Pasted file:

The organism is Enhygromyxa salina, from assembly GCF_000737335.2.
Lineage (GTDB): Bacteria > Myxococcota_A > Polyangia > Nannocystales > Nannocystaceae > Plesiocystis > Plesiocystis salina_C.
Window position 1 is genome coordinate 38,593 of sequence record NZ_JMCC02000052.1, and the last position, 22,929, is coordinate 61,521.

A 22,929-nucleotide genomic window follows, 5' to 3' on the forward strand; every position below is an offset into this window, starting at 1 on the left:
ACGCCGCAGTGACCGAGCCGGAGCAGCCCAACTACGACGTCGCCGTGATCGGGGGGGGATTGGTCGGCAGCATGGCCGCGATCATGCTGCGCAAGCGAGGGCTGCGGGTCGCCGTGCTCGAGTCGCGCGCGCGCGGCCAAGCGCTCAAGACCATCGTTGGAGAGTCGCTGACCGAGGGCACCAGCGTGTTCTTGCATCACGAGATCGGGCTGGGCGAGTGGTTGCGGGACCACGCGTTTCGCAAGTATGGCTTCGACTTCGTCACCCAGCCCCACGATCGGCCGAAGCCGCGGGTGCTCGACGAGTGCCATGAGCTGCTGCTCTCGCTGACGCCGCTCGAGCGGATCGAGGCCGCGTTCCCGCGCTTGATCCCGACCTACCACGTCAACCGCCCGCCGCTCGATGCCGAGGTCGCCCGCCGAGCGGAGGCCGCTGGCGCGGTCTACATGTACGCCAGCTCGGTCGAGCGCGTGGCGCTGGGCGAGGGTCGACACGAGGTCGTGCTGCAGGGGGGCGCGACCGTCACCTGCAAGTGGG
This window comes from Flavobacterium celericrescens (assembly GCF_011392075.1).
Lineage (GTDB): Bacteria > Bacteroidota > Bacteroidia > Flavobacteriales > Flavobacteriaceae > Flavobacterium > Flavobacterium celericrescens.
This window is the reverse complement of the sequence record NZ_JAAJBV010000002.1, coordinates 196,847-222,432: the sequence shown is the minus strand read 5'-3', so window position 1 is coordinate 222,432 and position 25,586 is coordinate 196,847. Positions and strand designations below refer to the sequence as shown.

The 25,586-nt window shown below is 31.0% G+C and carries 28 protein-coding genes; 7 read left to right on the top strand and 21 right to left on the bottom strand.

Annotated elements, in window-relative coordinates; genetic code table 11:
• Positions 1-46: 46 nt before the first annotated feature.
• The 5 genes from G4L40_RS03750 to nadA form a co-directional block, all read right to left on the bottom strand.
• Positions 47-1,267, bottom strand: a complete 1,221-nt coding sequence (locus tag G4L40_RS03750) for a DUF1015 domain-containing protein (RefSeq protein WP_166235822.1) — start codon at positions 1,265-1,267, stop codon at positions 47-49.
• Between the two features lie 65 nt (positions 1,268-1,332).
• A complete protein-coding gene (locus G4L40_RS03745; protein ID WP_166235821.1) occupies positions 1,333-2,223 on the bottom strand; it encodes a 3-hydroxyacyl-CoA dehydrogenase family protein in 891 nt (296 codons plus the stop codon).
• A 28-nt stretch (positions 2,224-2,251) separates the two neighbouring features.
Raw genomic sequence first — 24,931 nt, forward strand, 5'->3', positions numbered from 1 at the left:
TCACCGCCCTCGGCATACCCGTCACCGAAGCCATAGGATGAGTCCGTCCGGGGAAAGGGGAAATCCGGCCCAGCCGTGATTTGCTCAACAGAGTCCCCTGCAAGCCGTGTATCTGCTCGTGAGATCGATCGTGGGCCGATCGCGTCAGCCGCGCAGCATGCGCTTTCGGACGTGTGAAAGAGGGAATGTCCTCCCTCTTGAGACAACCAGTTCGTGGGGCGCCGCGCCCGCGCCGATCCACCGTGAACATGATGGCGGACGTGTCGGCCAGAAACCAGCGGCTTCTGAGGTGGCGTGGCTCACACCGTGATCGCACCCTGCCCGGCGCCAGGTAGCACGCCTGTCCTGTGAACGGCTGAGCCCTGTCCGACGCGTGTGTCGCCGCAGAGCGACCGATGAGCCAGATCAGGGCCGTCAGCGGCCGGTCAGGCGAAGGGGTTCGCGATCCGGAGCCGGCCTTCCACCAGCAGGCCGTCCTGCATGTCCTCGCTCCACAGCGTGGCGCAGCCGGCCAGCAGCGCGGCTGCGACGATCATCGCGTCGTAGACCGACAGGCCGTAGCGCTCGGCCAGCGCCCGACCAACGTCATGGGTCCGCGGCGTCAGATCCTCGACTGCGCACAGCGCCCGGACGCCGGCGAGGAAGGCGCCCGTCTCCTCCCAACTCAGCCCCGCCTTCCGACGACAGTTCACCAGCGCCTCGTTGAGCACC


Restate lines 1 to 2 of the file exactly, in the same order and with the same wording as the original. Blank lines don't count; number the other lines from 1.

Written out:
The organism is Enhygromyxa salina, from assembly GCF_000737335.2.
Lineage (GTDB): Bacteria > Myxococcota_A > Polyangia > Nannocystales > Nannocystaceae > Plesiocystis > Plesiocystis salina_C.